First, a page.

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Is it common practice to have a internal control schedule for a project?

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Zhang Haixiang
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I did several projects before, we have a master schedule for the project to control the execution. The schedule is also the one we submitted to the client. So we only maintain one schedule.

Now, I 'm in a new company. here we have three schedules for each project. The first one is the internal control schedule which keep some time contengency against the contract, developed by the headquarer of the company. This control schedule only contains some major activities, it does not cover the entire scope of the contract, and is not logic driven.

The second one is the execution schedule developed by the project organization based on the control schedule.

The third one is the schedule submitted to the client,which do not have any time contengency.

So the project organization need to maitain three schedules, a lot of duplicate work.

Is this kind of schedule management common? any advise? 

Replies

Stephen Devaux
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Rafael, good. We're even!

Rafael Davila
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Steve:

Zombie Schedule: It's one that is so outdated as to be dead.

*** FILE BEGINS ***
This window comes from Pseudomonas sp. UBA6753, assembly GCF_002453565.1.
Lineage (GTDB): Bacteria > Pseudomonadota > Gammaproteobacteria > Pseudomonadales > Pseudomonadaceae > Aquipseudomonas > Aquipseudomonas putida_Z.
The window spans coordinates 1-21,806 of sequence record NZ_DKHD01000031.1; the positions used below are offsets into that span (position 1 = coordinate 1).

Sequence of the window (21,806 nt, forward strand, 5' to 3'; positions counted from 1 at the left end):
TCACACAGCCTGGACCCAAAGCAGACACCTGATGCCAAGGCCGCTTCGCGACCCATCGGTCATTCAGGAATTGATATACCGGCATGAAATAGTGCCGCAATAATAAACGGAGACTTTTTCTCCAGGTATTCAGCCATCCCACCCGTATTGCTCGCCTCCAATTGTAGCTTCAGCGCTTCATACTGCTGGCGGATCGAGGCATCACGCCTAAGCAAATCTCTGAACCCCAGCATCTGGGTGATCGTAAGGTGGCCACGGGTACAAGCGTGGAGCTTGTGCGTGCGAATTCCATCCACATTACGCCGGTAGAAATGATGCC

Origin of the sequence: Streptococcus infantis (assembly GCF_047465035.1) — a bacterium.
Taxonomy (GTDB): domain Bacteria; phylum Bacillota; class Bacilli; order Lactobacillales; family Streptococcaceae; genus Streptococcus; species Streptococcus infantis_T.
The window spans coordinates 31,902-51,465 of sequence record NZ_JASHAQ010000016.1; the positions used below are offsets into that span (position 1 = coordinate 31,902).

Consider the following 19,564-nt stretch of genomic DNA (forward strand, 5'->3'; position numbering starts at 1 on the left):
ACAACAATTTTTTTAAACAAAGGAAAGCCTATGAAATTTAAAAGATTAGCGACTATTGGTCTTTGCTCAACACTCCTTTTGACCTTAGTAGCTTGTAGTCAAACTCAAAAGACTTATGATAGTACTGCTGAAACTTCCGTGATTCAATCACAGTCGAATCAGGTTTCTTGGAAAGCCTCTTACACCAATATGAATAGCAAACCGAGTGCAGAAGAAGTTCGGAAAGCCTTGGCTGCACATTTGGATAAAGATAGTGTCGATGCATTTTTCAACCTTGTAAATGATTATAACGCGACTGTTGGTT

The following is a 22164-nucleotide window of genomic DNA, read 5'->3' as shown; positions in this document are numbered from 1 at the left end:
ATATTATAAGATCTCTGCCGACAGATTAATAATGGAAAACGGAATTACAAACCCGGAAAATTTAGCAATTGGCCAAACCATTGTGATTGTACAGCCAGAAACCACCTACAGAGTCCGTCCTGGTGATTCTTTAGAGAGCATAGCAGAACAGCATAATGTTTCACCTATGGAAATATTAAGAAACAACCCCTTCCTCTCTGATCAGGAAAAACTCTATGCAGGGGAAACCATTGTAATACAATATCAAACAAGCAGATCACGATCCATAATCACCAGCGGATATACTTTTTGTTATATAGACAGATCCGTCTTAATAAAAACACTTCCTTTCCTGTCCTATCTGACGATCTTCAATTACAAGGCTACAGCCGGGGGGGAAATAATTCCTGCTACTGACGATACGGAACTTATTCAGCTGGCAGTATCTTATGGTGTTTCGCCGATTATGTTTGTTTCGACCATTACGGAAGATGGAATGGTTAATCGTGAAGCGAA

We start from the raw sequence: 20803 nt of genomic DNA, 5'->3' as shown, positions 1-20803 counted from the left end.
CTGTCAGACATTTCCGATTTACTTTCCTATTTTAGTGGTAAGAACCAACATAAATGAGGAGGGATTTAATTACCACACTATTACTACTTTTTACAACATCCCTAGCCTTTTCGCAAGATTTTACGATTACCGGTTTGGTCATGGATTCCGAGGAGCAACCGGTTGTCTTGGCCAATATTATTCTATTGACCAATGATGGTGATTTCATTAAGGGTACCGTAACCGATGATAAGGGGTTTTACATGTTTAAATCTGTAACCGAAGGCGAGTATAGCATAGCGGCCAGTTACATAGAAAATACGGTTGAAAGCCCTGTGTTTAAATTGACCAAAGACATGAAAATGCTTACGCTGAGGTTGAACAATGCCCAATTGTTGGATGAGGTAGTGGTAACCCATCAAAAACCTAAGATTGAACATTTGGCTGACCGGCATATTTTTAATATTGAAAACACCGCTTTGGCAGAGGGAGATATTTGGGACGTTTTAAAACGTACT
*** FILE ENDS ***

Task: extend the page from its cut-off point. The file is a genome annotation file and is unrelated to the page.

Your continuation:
• So true, love it so much I just saved on a PDF as a reminder.

Best Regards,

Rafael

Stephen Devaux
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A copy of Rafael Davila's reply should be framed and hung in every project office, and taught in every planning AND contracts course!

Personally, I learned the term Ghost Schedule! And I love it!

As a West Indian, I'd also like to nominate a new term: Zombie Schedule. It's one that is so outdated as to be dead -- yet some on the project are still trying to use it! This is very common with US aerospace/DoD contractors.

Fraternally in project management,

Steve the Bajan

Zhang Haixiang
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Thanks for your reply.

 

Rafael Davila
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My approach is to keep two versions:

1) The Contract schedule that more often than not cannot be used for management at the site as the Contract Schedule is frequently lagging revised logic and activities necessary to manage the project.  In most of our jobs the client never approve revisions to the contract schedule on time for it to be useful for site management while the project finishes with no court claim.

2) An Optimistic schedule that is based on aggressive estimates of project parameters we use for project management. It will include those activities not yet in contract schedule but that are required to manage the schedule no matter if approved or not.  It will not include allowance for rain days as it is not a good idea to plan short term activities assuming it will rain before it happens. It will not include contingencies as it is not a good idea to include them within this schedule because of Student Syndrome and Parkinson's Law. The Student Syndrome is tolerable for a few, non-critical tasks. But when the number of critical tasks affected increases, then whole schedule will be at risk. Parkinson's Law is the adage that "work expands so as to fill the time available for its completion".